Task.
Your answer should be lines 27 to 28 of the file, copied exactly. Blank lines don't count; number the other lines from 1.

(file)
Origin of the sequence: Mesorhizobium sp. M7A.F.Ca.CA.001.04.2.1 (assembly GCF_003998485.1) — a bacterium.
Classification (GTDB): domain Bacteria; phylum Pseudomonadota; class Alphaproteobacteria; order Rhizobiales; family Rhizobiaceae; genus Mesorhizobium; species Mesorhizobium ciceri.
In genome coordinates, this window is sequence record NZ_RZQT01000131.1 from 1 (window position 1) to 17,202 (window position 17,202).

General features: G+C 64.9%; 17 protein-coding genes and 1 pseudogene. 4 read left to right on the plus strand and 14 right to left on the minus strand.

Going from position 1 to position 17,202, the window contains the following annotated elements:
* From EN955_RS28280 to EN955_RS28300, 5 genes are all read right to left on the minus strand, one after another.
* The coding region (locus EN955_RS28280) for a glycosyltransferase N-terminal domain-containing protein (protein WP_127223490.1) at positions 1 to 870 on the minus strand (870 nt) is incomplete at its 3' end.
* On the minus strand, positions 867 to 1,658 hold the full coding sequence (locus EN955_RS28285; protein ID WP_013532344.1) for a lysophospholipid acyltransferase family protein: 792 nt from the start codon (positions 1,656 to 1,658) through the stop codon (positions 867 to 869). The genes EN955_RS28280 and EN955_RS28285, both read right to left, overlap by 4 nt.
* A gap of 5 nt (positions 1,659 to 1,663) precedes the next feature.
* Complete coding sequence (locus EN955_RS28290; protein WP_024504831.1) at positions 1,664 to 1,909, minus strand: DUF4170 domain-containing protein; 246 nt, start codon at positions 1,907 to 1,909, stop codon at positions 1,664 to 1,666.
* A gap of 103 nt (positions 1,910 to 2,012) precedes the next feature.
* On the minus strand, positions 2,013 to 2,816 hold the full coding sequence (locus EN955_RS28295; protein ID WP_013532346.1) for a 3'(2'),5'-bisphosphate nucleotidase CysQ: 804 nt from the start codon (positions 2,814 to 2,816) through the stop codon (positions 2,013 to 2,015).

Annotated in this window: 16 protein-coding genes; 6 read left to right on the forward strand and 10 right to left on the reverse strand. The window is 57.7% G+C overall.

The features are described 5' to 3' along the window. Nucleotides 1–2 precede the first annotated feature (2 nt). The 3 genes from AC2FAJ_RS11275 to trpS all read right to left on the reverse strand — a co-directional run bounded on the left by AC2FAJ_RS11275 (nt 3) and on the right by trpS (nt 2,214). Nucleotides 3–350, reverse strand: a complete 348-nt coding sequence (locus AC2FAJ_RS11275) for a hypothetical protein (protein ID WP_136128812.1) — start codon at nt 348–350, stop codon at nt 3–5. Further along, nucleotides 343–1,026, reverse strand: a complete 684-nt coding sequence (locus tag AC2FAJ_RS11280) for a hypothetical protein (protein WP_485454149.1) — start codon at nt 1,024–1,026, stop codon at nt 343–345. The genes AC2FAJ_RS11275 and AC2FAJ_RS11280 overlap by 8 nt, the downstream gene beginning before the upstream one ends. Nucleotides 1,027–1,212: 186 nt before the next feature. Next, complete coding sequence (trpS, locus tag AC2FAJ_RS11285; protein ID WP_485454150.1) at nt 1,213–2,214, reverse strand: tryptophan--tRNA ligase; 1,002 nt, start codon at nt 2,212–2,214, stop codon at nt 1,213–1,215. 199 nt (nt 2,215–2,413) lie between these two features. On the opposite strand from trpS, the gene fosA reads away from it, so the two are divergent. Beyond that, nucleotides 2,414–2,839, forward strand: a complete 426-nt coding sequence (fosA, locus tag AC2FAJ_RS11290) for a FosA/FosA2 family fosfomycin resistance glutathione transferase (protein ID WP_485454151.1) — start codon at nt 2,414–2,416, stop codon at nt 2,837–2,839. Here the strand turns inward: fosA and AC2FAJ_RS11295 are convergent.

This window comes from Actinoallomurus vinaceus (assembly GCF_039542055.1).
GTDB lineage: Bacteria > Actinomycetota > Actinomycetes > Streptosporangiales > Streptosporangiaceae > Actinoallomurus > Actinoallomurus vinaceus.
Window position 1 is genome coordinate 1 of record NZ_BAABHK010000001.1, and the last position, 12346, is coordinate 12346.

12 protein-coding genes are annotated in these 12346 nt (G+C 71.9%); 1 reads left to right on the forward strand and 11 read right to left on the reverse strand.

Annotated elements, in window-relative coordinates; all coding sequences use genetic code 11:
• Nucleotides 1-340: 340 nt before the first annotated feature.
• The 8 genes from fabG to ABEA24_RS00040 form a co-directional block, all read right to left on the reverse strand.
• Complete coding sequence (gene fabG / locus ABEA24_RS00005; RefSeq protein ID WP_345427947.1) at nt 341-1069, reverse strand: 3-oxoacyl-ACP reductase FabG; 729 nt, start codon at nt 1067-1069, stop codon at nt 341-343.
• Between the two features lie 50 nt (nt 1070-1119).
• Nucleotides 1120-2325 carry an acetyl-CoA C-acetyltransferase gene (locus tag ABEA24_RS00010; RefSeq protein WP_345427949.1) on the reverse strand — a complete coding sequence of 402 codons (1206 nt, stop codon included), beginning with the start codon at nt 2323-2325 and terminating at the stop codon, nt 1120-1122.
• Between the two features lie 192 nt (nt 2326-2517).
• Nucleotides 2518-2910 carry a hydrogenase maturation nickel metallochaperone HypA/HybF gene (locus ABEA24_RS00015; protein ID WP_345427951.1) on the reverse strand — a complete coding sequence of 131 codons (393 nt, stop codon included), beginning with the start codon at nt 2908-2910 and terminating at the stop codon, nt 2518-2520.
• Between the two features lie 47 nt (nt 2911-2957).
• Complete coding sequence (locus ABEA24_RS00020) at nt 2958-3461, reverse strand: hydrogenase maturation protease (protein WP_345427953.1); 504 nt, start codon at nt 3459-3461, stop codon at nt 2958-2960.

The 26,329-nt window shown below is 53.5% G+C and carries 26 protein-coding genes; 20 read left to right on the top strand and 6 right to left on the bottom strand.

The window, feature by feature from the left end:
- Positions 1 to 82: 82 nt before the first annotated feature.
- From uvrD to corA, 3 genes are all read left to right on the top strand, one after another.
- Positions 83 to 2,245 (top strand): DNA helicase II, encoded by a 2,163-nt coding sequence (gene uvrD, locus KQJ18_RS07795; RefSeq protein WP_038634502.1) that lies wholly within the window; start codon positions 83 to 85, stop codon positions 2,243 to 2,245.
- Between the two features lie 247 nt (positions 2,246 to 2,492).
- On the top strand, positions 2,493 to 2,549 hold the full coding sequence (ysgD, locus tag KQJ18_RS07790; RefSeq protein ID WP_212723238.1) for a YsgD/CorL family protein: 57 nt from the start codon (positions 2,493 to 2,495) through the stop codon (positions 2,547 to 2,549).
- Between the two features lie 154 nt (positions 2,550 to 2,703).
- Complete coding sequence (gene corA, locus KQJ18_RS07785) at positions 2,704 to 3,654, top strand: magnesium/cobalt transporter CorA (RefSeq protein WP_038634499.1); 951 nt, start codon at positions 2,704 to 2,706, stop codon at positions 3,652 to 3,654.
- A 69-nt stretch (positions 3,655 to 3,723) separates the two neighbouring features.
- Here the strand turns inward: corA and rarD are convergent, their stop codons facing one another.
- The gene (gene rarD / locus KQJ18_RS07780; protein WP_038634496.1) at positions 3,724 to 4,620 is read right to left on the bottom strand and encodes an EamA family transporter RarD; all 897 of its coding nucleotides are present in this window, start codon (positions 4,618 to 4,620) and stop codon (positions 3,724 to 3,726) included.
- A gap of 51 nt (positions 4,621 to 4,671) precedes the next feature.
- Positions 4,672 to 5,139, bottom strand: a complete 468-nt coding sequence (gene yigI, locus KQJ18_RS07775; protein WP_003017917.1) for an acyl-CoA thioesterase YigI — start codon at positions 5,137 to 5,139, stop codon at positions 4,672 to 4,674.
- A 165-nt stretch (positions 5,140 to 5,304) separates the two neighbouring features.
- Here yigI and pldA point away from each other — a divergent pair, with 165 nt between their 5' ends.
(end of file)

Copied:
• Between the two features lie 47 nt (nt 2911-2957).
• Complete coding sequence (locus ABEA24_RS00020) at nt 2958-3461, reverse strand: hydrogenase maturation protease (protein WP_345427953.1); 504 nt, start codon at nt 3459-3461, stop codon at nt 2958-2960.